Hey again everyone.
Hasn’t been any major updates to Nodes as of yet, however I’ve eliminated a great deal of bugs and completed the first mode of play. I also realized I didn’t give much information about the project in my first post, so I’ll rectify that here.
So, as I mentioned, Nodes is based somewhat on the pen-and-paper game, Dots and Boxes (playable here). The difference is that I’ve adapted it for 3D space, and added a few different rules. In the original game, players take turns connecting dots with a line, and by completing a square (or box), that player gets a point and another turn.
The standard game mode which I’ve already implemented is a little different. Each player will start with a node (represented by that players’ color). Players will then take turns connecting from nodes that they own to neighboring nodes. The player who completes the final connection of a shape will color that shape, grant them a point, and also give them another turn (up to 3, as a standard). The shapes will vary from triangles to squares, pentagons and hexagons, and possibly others in the future, but all will comprise parts of a 3D shape. Currently, I have 34 different shapes set up for use in the game:
Some of these shapes may be tossed or modified after playtesting (some are quite large and have over 300+ nodes, which could be too many for a single game session), but the functionality for each of them has been implemented.
So, as I said, the standard game mode has been implemented, of which the players can only connect to neighboring nodes, as shown below:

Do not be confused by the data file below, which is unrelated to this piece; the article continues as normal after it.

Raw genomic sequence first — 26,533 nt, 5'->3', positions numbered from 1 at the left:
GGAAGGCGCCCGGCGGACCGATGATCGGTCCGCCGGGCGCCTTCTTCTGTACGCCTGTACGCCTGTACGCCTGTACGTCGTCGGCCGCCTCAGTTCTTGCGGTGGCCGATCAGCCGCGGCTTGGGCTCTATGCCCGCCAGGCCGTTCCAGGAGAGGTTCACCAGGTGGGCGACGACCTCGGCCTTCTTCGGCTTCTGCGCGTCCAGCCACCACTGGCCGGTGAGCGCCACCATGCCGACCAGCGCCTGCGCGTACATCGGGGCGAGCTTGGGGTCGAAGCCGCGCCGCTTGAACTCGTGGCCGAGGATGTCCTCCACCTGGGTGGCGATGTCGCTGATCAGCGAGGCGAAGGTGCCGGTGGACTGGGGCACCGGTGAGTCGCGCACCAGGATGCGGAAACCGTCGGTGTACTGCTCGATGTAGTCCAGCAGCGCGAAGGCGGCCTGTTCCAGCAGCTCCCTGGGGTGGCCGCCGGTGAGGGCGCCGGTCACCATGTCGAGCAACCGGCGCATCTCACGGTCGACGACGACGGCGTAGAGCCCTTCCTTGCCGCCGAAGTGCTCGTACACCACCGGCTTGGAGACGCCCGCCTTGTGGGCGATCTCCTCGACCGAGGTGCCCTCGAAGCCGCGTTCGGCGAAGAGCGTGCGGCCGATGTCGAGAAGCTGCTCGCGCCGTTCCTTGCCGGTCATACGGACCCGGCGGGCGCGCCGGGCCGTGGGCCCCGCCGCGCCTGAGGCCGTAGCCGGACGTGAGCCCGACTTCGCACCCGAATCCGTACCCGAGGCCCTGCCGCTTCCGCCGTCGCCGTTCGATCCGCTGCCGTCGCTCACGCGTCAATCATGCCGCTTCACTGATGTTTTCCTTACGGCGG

I’ve implemented control both through the mouse and a standard XBox controller, and they’re both interchangeable during gameplay. Below is a video depicting a 1v1 match with myself as the Blue player, and an AI as the Red player:
Currently, for debug purposes, a little icon will flash in the top-left corner indicating when the control type has been switched.
There are three different types of AI currently implemented, each with more strategy than the last. The first will randomly select a node to connect to. The second will weigh which node would be the most beneficial to connect to (ie. nodes that would complete multiple shapes are favored). The third, however, first analyzes which would be the best connection to sabotage other players. To accomplish this, it will examine any nodes that it can connect to that are also adjacent to other player nodes. It’ll then use similar logic as the second tier AI to determine if any of these can complete shapes. Other than this, it will also try to find ways in which to block the player off from the rest of the game space.
The latter AI can be a little cruel at times, so I may have to change up some of the behaviors, though in practice it’s definitely a nice challenge.
Here’s another video of eight AI’s going against each other, all on the highest difficulty:
So, I’ve implemented the standard game mode, and my current focus is on an additional two modes.
The first will be called Classic, as it will follow the same principles as the original game. Players will be allowed to connect from any node owned by any player to any neighboring (unowned) node. Completing a shape will allow that player another turn (up to a maximum, which will probably stay at 3).
The second will, for now, be called Hostile Takeover. The rules will be similar to the Standard mode, however taking a shape will also take over all nodes belonging to that shape, regardless of their current ownership. While I haven’t designed it yet, I’m hoping that this will make the gameplay a lot more difficult, and force players to make much more calculated decisions, but playtesting will definitely be needed in order to flesh it out completely.
Other than that, I plan to have a complete custom game menu in which the players can hand-craft their own preset levels by selecting the object and picking from a list of modifiers and mutators. I also plan to have a ‘Quick Game‘ option, in which the modifiers and mutators are selected at random.
A lot of this is still in the concept stage though, so for now I’ll continue to work on the other two planned modes.